This morning, I cried
Like a child
I want to be God
And swoop down
Untie the donkey
From the rack
Of the moto
Tie the man
To the rack
Let a child drive
The donkey in
All the way
As planned, Pok, Ayamdooh and I went to see where Clementina goes to school and to see her report card. On the way, I told Ayamdooh that Clementina was only being allowed to go to nursing school. He said, “Oh, I can fix that. Let’s wait and see.”
Akunz paid for her first year, books, uniform, school fees, etc. The cost is about $500 a year. She boards here though and must tolerate pretty uncomfortable living conditions. She refused to take me into the toilet block because of the smell. She said, “only one more year then I will go to a better school.”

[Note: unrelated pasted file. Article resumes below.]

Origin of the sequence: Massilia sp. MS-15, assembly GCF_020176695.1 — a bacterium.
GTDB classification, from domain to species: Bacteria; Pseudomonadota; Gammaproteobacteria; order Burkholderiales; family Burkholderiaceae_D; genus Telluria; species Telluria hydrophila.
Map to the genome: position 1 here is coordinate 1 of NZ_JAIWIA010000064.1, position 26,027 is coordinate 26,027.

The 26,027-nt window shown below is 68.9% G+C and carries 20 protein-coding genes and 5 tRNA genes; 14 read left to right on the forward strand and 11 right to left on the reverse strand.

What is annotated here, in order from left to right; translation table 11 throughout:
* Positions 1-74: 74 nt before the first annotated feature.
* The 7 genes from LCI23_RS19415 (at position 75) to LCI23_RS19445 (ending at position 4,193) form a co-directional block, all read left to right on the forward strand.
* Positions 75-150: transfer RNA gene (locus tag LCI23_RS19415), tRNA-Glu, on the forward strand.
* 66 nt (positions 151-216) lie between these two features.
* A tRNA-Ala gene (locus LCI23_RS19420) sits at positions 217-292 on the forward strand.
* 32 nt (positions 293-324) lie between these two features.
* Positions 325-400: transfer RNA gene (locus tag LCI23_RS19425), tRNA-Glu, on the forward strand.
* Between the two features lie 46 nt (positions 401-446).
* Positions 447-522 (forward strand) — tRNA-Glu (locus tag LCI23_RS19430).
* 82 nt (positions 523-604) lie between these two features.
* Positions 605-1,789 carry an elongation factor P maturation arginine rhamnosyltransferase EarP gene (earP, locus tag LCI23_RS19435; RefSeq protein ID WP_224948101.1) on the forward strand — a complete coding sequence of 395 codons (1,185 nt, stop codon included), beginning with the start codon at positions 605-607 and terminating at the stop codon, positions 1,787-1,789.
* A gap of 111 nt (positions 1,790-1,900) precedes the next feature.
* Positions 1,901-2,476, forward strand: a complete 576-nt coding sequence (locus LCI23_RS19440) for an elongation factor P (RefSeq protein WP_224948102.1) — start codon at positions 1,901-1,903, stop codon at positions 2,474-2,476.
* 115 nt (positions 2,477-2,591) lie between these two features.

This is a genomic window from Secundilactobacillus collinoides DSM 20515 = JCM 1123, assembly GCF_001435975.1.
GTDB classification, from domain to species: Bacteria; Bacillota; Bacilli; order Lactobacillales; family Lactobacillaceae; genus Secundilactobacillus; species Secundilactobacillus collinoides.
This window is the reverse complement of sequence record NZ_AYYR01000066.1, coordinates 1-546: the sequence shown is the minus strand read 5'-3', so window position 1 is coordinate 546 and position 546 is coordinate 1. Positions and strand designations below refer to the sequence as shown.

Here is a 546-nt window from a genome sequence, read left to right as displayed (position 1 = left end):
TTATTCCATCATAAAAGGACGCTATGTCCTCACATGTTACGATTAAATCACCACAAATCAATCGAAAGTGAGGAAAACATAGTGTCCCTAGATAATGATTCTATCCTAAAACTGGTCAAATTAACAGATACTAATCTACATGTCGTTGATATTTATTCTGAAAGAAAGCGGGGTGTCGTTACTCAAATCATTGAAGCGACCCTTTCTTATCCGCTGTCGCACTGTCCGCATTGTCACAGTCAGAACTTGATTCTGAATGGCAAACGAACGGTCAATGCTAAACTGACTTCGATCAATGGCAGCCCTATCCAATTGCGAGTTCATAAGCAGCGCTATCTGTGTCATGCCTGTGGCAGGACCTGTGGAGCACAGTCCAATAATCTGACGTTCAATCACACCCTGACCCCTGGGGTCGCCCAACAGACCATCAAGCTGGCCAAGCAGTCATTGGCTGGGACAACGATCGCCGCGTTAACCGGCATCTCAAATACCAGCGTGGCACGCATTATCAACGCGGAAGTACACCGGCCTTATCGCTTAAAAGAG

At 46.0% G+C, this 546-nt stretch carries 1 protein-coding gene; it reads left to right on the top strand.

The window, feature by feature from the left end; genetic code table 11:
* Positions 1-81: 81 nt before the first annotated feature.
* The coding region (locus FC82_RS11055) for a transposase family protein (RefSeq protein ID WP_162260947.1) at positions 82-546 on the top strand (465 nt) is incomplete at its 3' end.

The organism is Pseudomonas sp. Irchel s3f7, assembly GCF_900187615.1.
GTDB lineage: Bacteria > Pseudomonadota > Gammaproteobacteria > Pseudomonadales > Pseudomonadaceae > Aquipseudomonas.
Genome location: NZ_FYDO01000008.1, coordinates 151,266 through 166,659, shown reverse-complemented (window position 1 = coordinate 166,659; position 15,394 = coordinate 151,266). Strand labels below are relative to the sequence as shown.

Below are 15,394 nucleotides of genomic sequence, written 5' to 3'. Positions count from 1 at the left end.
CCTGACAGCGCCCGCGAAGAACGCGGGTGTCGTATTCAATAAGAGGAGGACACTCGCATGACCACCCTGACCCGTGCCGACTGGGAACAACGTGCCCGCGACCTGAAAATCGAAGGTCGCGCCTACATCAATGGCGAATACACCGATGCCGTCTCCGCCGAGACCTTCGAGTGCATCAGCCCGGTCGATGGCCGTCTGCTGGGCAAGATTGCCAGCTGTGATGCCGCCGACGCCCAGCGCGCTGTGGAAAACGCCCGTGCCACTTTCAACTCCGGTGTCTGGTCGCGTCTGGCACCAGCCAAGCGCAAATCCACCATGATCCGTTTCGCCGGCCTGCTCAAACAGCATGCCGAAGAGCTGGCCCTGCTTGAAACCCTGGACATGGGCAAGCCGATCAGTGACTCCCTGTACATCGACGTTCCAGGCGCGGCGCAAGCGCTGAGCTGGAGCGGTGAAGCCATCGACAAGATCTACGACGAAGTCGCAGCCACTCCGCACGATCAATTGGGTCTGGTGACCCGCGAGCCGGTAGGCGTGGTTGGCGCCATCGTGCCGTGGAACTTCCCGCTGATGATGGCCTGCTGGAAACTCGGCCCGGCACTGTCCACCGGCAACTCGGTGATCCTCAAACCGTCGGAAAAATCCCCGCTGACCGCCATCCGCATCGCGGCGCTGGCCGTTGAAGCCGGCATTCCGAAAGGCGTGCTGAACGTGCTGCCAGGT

I will take over the payments from now on and Ayamdooh will make sure she is doing well. She wants to attend computer classes during the Christmas Holiday. For one month, it will cost about $150 for 6 days a week. She was excited at the prospect of having a certificate from that class.
Clementina is a gem and tries so hard to do well. She had typhoid from a bore hole near hear mother’s house in Yua. I will be giving her my “Lifestraw” which I don’t need here and explained that she and her mother need to drink only out of the bore holes, Engineers Without Borders dug and tested. The water was pure in all three.